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Professors Don't Get Paid Nearly As Much As You Think

Professors Don't Get Paid Nearly As Much As You Think
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Western University's (UWO) Founder's Day happened last Friday, giving students, staff and alumni a chance to celebrate their favourite memories at the school.

But for two professors, it was a chance to raise awareness of how little they're paid to teach there.

Warren Steele, a part-time assistant professor with the Faculty of Information and Media Studies, tweeted the following with the "#since1878" hashtag, which was being used to celebrate the school's 135th birthday:

Eric Lohman, a Ph.D student and sessional instructor in the same faculty, tweeted similar sentiments:

The university tried to make nice:

But the sentiment failed with Steele and other employees who shared their own frustrations over low wages:

Steele told Western University's student newspaper The Gazette that he sent the tweets because last year he taught a full course load and gave up nearly all his free time for $24,000.

"As I understand it, full-time faculty members who perform the same workload make three to four times that amount, if not more," he said.

The Canadian Centre for Policy Alternatives (CCPA), a think tank that calculates living wages for various communities across Canada, came up with a $16.29 hourly wage for a family with two parents working full-time in Kingston, Ont. in 2011.

That means each parent would have to make that much money to cover costs such as food, shelter, transportation and many other expenses in order to meet an adequate standard of living.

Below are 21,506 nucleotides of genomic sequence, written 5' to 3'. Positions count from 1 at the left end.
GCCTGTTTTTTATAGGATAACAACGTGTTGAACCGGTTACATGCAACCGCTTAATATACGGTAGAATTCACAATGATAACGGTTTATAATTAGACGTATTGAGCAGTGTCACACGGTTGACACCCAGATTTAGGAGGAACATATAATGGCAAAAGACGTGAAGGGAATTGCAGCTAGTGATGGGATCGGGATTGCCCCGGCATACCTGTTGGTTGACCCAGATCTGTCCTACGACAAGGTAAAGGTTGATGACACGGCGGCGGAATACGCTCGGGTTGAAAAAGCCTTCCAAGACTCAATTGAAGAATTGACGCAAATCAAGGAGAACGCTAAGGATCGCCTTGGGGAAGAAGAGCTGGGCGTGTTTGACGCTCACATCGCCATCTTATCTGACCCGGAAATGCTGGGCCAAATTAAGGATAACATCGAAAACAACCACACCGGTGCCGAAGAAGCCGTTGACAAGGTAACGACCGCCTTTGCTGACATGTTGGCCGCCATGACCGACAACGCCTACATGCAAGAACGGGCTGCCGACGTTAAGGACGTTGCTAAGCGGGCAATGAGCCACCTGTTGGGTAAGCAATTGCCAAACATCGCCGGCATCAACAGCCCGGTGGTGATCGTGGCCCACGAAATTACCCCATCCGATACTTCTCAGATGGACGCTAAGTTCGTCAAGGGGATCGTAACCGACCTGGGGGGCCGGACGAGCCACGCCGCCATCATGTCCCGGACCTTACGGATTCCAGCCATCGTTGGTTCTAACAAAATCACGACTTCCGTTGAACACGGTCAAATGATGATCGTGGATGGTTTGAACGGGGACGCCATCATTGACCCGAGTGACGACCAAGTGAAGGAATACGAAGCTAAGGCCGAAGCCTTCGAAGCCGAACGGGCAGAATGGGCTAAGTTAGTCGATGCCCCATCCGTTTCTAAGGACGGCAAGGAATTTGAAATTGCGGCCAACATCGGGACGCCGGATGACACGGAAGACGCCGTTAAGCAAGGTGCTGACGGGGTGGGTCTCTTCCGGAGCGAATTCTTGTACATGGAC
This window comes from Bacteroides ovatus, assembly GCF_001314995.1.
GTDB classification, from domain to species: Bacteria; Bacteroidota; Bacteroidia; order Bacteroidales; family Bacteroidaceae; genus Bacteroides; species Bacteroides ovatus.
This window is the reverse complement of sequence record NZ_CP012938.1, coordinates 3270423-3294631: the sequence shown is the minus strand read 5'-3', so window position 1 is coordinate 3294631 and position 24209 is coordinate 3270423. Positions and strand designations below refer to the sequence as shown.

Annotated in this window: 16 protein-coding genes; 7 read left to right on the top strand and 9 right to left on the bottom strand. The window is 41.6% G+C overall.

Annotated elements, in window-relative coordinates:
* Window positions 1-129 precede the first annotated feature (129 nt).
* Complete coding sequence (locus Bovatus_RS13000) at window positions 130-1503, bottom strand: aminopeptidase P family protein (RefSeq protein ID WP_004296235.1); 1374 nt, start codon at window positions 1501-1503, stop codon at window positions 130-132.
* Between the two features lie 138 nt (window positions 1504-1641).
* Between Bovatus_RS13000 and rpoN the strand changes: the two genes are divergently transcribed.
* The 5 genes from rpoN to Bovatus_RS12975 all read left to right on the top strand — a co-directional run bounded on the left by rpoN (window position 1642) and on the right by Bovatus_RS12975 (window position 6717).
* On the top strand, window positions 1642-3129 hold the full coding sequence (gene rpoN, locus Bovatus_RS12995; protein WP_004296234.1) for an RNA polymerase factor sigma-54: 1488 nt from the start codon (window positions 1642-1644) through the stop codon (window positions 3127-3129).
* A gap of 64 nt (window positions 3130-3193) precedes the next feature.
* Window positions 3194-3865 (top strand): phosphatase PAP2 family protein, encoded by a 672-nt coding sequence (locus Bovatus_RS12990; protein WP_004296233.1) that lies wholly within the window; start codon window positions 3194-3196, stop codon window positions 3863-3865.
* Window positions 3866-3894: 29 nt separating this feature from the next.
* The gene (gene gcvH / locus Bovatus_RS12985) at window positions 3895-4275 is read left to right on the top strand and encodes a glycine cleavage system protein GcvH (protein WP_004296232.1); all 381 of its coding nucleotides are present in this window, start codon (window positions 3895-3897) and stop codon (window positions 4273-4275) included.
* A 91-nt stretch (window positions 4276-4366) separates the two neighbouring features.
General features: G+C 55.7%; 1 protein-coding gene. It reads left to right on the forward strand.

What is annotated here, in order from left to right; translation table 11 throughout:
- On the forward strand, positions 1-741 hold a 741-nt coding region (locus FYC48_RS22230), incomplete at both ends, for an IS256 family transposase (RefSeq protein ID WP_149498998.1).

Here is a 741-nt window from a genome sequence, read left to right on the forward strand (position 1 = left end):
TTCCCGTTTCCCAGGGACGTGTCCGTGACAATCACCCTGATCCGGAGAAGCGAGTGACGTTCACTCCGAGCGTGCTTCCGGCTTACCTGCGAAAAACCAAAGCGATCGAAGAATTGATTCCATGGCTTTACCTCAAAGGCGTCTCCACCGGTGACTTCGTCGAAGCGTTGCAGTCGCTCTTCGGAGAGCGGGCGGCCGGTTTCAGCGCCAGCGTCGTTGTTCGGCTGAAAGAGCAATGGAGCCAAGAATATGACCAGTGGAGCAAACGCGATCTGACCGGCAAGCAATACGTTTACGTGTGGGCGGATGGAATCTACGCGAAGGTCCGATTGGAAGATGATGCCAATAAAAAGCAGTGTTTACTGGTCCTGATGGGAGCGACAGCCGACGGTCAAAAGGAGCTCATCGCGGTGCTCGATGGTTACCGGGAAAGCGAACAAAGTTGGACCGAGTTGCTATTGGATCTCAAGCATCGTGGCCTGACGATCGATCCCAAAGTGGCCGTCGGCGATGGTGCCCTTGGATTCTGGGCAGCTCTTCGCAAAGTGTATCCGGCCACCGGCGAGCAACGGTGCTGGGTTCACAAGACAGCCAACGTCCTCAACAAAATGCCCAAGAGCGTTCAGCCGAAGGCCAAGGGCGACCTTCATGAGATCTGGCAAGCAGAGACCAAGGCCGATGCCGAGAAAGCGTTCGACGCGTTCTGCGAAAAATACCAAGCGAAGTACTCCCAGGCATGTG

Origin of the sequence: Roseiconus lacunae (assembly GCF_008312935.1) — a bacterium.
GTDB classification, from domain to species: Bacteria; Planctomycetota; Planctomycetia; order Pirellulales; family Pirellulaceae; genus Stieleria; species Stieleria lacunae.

Taking into account a 37.5-hour work week, that could mean a yearly salary of $31,765.50 with no time off — more than Steele is making as an assistant professor.

The CCPA also calculated a $16.60 hourly wage for Toronto in 2008.

A report by University Affairs found a wide range of pay rates for sessional lecturers in Canadian schools.

It found that sessional lecturers at the University of Toronto (U of T) make a base salary of $14,250 to $15,850 per full-year course.

At the highest rate, an instructor would have to teach about eight courses to reach a yearly income of $136,483, the median salary for full-timers (including professors and deans) at U of T, according to calculations by Maclean's magazine.

Meanwhile, at the University of Winnipeg (U of W), instructors make a base of $7,556 per full-year course, plus a $404 lump sum.

With the lump sum included, U of W sessionals would have to teach about 10 courses to reach the university's median full-time salary of $84,766.

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